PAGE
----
A healthy pregnancy

Pregnancy, Birth and Early Parenting banner image

A healthy pregnancy

Health advice and choices

Your body will undergo many changes due to pregnancy hormones and your growing baby. Sometimes simple measures can help with these discomforts.

These minor discomforts of pregnancy may include:

  • Backache and groin pain;
  • Indigestion/Heartburn;
  • Constipation;
  • Swelling;
  • Varicose Veins;
  • Muscle Cramps;
  • Carpal Tunnel Syndrome;
  • Inability to sleep or vivid dreams;
  • Shortness of breath; and
  • Increased Vaginal Discharge.

Talk with your midwife, who may refer you to a physiotherapist,  or make some practical suggestions to help ease the condition. Almost all of these conditions will rapidly improve after the birth of your baby.

Please view information on travel in pregnancy at www.ranzcog.edu.au, search ‘Travelling during Pregnancy’. It is very important to know that the law requires you to wear a seatbelt at all times during your pregnancy. The lap sash should be worn around your hips but under your pregnant belly, the shoulder strap should be above your belly and between your breasts.

Emotional changes

Along with the physical changes mentioned above some women experience emotional changes, you may feel sad and teary for what may appear to be no apparent reason.

Hormones of pregnancy are likely to be the cause of these emotional  changes, which can affect you and subsequently other members of your family. When booking into the hospital we will ask you to fill out a form that evaluates your emotional wellbeing.  This assessment is called the Edinburgh Perinatal Depression  Scale, and is completed antenatally and again after you have your baby by the Child Health and Parenting Service (CHAPS). Your score will be discussed with you at the time and depending on the EPDS score, referral may be offered to your G.P and the Perinatal and Infant Mental Health Service. It is important to discuss your  feelings during pregnancy with your partner, family, GP or other health professional.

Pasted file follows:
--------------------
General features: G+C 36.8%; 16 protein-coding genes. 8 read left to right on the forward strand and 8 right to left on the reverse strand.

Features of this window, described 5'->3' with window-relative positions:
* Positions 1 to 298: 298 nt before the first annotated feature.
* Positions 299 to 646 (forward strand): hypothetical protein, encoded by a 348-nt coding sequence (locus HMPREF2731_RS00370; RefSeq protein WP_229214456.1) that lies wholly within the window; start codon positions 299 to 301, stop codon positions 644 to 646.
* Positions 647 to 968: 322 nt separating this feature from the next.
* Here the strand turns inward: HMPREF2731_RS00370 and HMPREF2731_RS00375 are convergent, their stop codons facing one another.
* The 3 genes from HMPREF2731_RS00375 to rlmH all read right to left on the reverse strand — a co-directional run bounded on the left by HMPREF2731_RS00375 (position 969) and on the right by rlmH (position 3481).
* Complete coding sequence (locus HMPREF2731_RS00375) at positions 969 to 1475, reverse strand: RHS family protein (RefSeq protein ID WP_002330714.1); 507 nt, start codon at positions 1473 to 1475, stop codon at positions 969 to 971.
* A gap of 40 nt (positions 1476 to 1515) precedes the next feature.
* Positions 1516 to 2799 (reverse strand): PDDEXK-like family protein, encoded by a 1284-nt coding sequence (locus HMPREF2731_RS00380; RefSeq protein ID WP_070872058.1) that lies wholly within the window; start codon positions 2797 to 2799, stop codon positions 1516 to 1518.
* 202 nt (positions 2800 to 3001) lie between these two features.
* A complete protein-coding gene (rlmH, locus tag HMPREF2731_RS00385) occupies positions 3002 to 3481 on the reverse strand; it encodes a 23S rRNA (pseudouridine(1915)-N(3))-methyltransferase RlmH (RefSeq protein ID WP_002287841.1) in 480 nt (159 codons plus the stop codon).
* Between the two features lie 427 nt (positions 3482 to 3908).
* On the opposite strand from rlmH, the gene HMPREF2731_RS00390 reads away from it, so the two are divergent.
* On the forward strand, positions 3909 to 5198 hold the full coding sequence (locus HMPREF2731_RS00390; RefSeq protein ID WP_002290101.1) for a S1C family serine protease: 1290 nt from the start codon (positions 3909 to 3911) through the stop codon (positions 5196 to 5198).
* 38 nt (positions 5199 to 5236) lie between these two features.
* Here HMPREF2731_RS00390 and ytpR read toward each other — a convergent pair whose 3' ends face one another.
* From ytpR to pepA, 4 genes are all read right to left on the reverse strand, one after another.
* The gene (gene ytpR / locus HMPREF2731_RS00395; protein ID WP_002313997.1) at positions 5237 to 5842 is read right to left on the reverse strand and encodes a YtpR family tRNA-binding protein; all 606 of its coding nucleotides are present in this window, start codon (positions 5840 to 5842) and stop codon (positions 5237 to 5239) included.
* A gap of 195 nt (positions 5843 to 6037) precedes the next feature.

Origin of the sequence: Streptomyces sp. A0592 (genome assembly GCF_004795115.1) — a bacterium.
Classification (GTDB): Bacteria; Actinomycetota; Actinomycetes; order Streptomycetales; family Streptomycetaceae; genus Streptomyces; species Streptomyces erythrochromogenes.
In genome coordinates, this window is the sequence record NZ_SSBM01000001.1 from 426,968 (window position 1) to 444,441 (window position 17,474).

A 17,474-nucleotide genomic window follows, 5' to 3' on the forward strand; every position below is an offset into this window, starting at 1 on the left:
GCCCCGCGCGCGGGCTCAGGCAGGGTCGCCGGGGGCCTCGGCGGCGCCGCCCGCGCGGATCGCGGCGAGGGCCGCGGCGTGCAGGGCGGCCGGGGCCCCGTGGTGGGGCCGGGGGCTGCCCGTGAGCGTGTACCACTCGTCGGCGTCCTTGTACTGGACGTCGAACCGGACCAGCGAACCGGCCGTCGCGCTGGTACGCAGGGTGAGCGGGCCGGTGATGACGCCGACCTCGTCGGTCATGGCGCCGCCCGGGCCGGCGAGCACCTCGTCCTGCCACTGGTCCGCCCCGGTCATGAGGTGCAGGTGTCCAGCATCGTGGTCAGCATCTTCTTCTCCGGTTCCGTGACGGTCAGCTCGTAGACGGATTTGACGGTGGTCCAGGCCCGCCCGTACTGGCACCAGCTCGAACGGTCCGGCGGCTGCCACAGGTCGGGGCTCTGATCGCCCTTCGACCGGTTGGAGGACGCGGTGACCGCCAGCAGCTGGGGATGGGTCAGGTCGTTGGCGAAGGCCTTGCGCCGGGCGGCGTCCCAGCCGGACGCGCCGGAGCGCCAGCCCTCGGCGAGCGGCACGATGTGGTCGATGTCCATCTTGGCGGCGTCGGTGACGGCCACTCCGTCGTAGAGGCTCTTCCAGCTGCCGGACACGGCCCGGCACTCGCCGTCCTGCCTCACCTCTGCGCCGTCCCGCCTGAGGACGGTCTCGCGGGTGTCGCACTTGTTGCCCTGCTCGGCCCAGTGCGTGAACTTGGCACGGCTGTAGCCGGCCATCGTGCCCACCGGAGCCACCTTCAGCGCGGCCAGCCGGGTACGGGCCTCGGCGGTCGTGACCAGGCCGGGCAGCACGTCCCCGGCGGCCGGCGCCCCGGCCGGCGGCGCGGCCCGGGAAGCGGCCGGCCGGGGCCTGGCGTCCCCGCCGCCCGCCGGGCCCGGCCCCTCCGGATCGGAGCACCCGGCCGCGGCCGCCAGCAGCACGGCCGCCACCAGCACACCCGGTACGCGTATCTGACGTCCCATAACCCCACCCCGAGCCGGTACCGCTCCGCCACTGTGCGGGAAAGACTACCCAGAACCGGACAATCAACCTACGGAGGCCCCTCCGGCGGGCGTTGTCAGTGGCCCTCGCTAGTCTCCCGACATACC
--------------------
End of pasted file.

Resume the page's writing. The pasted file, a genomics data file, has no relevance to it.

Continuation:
Support  both emotionally and physically is important during your pregnancy and following the birth of your baby. Try to arrange some support well before your due date. If you require further support speak with your Midwife or contact Beyond Blue.

You could also ring Lifeline Australia on 1300 22 4636.

The transition to pregnancy, birth and early parenthood while rewarding it can also be a time of change. Depression and anxiety can happen at any time, but we know that women are more likely to be affected by depression and anxiety or stress during the perinatal period. To support our clients experiencing perinatal mental health concerns,  a referral is available to the social work  services or your GP for ongoing specialised care. Please also refer to the Beyondblue booklet ‘A guide to emotional health and wellbeing during pregnancy and early parenthood’  that can be downloaded from their website www.beyondblue.org. au.

It is also recognised that pregnancy and parenting can bring new challenges for all family members,  including dads and partners. The PANDA (Perinatal Anxiety and Depression Australia) national helpline is available 10am till 5pm eastern standard time on 1300 726 306 or there  is a lot of invaluable information  at www.panda.org.au or www.cope.org.au

Braxton Hicks contractions

These are painless and harmless tightenings of your uterus. They are not labour contractions and are common from 20 weeks onwards.

If you are experiencing lots of braxton hicks contractions things you can do to try alleviating them are; ensure you are well hydrated, change positions or lie down on your left side, and ensure you have emptied your bladder recently. If you are concerned that your contractions are more  than braxton hicks please contact your Midwife.